Ahoy, a brand new Linux kernel release is now available to download.
Linus Torvalds, creator of Linux, announced the release of Linux 5.18 in a short email to the Linux Kernel Mailing List, writing: “No unexpected nasty surprises this last week, so here we go with the 5.18 release right on schedule”.
Ahh, I do approve of punctuality, monsieur Torvalds. Predictability and schedule makes writing these blog posts much easier—Wait, I’m lying: I always leave these posts until the last minute.
What’s new? Let’s find out together!
Linux 5.18 Features
Among the headline changes in Linux kernel 5.18 is the (somewhat controversial) inclusion of Intel Software Defined Silicon (SDSi) driver to the mainline kernel. This driver (to cut a long story short) restricts access to certain processor features if a certificate from Intel isn’t present.
Some fear SDSi is harbinger of a new business model whereby CPU functions are disabled until a user ‘pays’ for a license to ‘unlock’ them. Think in-app purchases, but for hardware you’ve bought; all capabilities are present, but they are disabled by default.
But as LWN’s Jonathan Corbet explains in an overview of the furore there are no technical reasons why the SDSi driver shouldn’t be included in the Linux kernel. On a code basis the implementation/support is no different to other drivers readily included, regardless of how Intel may use the features it provides down the line.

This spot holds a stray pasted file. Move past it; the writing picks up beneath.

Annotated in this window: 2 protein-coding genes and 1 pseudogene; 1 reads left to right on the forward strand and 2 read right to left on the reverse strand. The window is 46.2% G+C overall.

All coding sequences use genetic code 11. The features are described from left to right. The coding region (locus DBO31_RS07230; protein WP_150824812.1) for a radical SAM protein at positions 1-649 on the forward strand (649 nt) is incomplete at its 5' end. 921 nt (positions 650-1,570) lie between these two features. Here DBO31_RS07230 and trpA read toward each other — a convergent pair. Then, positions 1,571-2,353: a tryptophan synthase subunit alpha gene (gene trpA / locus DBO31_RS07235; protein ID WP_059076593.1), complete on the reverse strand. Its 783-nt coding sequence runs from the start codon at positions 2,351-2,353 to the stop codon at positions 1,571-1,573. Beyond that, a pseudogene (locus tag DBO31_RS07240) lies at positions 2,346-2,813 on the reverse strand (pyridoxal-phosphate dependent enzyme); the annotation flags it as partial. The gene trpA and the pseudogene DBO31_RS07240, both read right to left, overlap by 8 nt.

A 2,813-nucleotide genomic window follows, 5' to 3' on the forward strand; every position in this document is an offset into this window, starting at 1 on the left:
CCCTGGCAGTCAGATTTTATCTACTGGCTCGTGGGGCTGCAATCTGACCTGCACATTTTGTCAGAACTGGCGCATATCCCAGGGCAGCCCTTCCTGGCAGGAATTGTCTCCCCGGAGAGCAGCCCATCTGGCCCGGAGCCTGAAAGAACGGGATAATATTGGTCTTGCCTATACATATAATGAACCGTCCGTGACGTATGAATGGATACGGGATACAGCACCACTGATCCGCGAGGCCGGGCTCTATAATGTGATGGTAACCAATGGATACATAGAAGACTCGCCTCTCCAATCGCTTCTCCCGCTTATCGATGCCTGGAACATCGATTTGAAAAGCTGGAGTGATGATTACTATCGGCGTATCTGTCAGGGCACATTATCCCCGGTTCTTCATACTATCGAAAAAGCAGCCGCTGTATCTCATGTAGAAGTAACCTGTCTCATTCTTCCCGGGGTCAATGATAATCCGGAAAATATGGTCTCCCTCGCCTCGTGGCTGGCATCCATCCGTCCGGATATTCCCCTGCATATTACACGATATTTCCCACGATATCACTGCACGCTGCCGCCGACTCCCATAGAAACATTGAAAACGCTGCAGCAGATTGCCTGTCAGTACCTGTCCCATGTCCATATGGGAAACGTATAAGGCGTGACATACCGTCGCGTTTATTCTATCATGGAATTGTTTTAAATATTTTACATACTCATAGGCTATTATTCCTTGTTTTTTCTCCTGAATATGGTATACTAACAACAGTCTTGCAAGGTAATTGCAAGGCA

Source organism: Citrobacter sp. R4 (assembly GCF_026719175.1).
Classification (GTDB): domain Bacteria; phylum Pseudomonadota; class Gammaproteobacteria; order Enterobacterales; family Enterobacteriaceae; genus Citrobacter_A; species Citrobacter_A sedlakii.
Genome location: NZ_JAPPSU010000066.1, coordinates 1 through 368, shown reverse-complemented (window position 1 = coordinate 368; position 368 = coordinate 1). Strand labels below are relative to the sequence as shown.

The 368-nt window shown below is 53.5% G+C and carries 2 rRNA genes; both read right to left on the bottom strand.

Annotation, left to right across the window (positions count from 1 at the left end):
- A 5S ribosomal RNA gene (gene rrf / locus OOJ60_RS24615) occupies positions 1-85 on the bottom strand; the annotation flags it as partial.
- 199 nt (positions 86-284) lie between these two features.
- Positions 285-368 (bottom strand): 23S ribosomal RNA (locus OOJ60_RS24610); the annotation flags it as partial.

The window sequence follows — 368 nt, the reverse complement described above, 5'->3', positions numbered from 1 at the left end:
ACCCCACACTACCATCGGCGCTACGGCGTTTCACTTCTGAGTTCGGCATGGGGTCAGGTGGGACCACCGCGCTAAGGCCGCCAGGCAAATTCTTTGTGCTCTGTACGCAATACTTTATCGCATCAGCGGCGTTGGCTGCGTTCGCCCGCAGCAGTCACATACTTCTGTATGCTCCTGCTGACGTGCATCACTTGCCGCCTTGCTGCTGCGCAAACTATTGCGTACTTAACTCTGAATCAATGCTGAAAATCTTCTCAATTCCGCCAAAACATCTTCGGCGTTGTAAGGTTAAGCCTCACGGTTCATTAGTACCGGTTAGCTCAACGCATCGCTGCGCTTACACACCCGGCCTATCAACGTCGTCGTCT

Plus, Intel is yet to make clear its plans for SDSi-enabled CPU features. For now at least, some of the worry is presumptive and (likely) a little overblown.
On the hardware front the Raspberry Pi Zero 2 W picks up full mainline Linux kernel support in this release (i.e., ‘out of the box’ it all just works); the Tesla FSD chip (a Samsung-based ARM SoC the company is using in its fully-self-driving cars) gets upstreamed; and there’s the usual batch of bring-up for newer AMD and Intel processors in development.
Driver tweaks to support a bunch of Razer Blackwidow keyboards that are not properly HID compliant; support for Imagis touchscreens; working ACPI profile support on AMD-powered ThinkPads; and further work to improve Apple Magic Keyboard support, including FN key mapping for the first-gen and 2015 models.
Other new features in Linux 5.18 include:
- New Hardware Feedback Interface (HFI) driver for Intel hybrid processors
- NUMA balancing scheduler updates for AMD EPYC servers
- AMD HSMP driver
- Various AMD nested virtualisation improvements
- Intel Idle driver support for Intel Xeon ‘Sapphire Rapids’ processors
- FreeSync enabled by default in AMDGPU driver
- Btrfs supports encoded I/O and faster fsync
- FN key mapping for MacBook Pros with touch bar
Linux 5.18 will be available to install in rolling release distros shortly. The update will find its way into Pop!_OS at some point in the near future, inline with that distro’s policy of ensuring users get newer kernels more frequently than Ubuntu provides.